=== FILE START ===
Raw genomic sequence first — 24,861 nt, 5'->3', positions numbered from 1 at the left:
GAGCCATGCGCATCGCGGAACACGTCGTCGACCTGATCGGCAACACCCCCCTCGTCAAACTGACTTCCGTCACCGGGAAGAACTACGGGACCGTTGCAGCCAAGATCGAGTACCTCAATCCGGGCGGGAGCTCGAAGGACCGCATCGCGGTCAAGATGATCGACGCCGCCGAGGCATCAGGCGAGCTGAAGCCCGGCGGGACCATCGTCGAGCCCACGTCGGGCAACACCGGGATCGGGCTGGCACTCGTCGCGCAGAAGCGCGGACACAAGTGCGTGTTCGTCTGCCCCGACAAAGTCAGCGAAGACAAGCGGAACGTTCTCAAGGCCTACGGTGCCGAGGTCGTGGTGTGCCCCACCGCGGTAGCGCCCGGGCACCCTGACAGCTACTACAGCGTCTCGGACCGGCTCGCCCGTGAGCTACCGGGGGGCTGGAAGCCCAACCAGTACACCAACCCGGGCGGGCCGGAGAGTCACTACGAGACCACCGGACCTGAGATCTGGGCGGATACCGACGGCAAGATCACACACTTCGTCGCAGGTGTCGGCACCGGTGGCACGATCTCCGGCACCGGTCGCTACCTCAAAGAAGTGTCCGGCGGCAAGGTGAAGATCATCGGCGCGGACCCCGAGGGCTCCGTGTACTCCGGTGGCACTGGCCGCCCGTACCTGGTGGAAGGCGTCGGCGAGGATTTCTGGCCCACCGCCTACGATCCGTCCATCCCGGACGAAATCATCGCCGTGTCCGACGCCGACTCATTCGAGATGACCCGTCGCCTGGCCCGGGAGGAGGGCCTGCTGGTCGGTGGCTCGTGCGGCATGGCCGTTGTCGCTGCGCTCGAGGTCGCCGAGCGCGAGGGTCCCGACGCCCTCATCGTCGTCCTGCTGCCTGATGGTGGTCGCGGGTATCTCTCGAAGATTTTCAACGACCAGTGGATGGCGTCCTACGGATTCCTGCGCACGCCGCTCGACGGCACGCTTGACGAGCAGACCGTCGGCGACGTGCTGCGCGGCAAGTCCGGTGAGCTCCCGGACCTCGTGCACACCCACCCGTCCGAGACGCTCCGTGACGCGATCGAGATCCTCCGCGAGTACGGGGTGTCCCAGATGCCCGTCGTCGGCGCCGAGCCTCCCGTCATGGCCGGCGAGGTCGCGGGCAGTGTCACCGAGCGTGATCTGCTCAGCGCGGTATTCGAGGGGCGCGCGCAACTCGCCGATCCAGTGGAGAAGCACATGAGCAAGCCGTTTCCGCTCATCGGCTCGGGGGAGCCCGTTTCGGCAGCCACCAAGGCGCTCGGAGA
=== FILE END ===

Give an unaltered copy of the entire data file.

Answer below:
Raw genomic sequence first — 24,861 nt, 5'->3', positions numbered from 1 at the left:
GAGCCATGCGCATCGCGGAACACGTCGTCGACCTGATCGGCAACACCCCCCTCGTCAAACTGACTTCCGTCACCGGGAAGAACTACGGGACCGTTGCAGCCAAGATCGAGTACCTCAATCCGGGCGGGAGCTCGAAGGACCGCATCGCGGTCAAGATGATCGACGCCGCCGAGGCATCAGGCGAGCTGAAGCCCGGCGGGACCATCGTCGAGCCCACGTCGGGCAACACCGGGATCGGGCTGGCACTCGTCGCGCAGAAGCGCGGACACAAGTGCGTGTTCGTCTGCCCCGACAAAGTCAGCGAAGACAAGCGGAACGTTCTCAAGGCCTACGGTGCCGAGGTCGTGGTGTGCCCCACCGCGGTAGCGCCCGGGCACCCTGACAGCTACTACAGCGTCTCGGACCGGCTCGCCCGTGAGCTACCGGGGGGCTGGAAGCCCAACCAGTACACCAACCCGGGCGGGCCGGAGAGTCACTACGAGACCACCGGACCTGAGATCTGGGCGGATACCGACGGCAAGATCACACACTTCGTCGCAGGTGTCGGCACCGGTGGCACGATCTCCGGCACCGGTCGCTACCTCAAAGAAGTGTCCGGCGGCAAGGTGAAGATCATCGGCGCGGACCCCGAGGGCTCCGTGTACTCCGGTGGCACTGGCCGCCCGTACCTGGTGGAAGGCGTCGGCGAGGATTTCTGGCCCACCGCCTACGATCCGTCCATCCCGGACGAAATCATCGCCGTGTCCGACGCCGACTCATTCGAGATGACCCGTCGCCTGGCCCGGGAGGAGGGCCTGCTGGTCGGTGGCTCGTGCGGCATGGCCGTTGTCGCTGCGCTCGAGGTCGCCGAGCGCGAGGGTCCCGACGCCCTCATCGTCGTCCTGCTGCCTGATGGTGGTCGCGGGTATCTCTCGAAGATTTTCAACGACCAGTGGATGGCGTCCTACGGATTCCTGCGCACGCCGCTCGACGGCACGCTTGACGAGCAGACCGTCGGCGACGTGCTGCGCGGCAAGTCCGGTGAGCTCCCGGACCTCGTGCACACCCACCCGTCCGAGACGCTCCGTGACGCGATCGAGATCCTCCGCGAGTACGGGGTGTCCCAGATGCCCGTCGTCGGCGCCGAGCCTCCCGTCATGGCCGGCGAGGTCGCGGGCAGTGTCACCGAGCGTGATCTGCTCAGCGCGGTATTCGAGGGGCGCGCGCAACTCGCCGATCCAGTGGAGAAGCACATGAGCAAGCCGTTTCCGCTCATCGGCTCGGGGGAGCCCGTTTCGGCAGCCACCAAGGCGCTCGGAGA